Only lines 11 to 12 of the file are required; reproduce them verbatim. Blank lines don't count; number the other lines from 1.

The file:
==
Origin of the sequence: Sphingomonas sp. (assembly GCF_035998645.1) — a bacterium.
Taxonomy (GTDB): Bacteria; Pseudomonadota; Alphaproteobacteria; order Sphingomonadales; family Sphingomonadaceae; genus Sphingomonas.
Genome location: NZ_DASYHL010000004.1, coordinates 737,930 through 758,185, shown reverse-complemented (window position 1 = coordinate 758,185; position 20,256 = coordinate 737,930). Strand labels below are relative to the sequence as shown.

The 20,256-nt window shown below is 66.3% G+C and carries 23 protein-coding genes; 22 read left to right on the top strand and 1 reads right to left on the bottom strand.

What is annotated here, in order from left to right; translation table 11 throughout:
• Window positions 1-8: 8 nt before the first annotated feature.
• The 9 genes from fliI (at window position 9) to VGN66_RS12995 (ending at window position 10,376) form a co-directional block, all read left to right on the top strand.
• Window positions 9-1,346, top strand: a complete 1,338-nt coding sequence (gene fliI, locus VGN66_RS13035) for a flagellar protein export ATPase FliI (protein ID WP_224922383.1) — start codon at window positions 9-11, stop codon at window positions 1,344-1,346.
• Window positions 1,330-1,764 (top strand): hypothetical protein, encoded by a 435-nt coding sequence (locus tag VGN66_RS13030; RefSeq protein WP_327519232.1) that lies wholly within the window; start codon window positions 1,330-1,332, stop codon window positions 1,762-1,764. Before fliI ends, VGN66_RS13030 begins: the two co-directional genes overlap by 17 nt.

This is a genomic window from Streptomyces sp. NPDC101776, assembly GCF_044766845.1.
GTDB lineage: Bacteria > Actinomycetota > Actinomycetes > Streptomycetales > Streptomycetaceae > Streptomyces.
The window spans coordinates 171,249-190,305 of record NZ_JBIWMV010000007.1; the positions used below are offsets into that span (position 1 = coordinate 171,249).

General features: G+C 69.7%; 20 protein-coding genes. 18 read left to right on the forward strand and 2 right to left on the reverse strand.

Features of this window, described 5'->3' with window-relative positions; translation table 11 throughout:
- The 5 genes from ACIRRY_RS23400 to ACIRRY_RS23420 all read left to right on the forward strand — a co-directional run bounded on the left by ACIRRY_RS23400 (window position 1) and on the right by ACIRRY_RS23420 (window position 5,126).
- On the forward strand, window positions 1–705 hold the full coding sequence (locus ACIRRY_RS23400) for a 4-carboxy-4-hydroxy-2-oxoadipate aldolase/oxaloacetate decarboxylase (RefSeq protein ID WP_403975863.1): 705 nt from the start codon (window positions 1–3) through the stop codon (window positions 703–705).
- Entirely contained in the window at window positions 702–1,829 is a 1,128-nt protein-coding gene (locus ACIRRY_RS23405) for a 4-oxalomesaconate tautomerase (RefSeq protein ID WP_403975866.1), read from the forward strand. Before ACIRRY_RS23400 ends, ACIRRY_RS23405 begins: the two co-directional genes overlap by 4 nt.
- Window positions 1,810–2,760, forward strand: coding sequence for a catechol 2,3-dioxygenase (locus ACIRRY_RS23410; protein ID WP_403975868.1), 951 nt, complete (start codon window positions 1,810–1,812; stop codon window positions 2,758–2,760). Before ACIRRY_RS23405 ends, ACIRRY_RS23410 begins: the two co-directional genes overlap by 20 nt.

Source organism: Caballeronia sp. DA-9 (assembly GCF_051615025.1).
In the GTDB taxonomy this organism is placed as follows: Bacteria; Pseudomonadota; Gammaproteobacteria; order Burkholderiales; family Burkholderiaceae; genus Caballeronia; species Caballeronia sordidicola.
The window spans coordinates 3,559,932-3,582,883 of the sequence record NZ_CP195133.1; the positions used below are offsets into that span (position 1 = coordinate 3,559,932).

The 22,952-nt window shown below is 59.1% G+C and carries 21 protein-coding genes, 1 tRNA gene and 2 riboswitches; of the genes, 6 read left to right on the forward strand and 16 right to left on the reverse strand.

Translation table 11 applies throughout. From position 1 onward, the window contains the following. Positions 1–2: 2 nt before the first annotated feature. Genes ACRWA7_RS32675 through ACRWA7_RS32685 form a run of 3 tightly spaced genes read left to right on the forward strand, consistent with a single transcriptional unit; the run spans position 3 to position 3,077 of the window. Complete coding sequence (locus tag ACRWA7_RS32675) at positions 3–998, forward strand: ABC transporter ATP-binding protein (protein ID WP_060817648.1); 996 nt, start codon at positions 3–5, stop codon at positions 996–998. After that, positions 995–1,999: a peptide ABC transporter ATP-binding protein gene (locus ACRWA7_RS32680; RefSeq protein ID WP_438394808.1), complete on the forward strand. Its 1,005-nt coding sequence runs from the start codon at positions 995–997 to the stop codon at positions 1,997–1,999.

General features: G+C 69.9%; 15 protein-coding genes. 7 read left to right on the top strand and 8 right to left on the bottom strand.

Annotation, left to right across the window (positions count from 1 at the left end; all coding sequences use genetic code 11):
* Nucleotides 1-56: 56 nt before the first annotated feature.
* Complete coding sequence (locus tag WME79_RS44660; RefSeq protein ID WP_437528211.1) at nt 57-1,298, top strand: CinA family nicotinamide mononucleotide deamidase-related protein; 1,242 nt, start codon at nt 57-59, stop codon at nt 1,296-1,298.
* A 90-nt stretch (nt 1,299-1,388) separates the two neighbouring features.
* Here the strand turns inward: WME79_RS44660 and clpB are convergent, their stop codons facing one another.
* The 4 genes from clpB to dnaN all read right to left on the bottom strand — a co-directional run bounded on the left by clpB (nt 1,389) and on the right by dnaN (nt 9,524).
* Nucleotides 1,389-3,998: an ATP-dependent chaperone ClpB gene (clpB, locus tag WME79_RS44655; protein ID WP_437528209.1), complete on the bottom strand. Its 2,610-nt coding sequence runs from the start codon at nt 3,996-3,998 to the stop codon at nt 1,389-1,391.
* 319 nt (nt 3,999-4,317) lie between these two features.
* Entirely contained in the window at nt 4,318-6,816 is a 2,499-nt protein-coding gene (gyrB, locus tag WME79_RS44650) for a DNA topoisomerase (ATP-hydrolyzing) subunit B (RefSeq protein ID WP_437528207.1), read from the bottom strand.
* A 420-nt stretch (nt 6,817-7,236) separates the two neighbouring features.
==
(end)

GTDB lineage: Bacteria > Actinomycetota > Actinomycetes > Streptomycetales > Streptomycetaceae > Streptomyces.
The window spans coordinates 171,249-190,305 of record NZ_JBIWMV010000007.1; the positions used below are offsets into that span (position 1 = coordinate 171,249).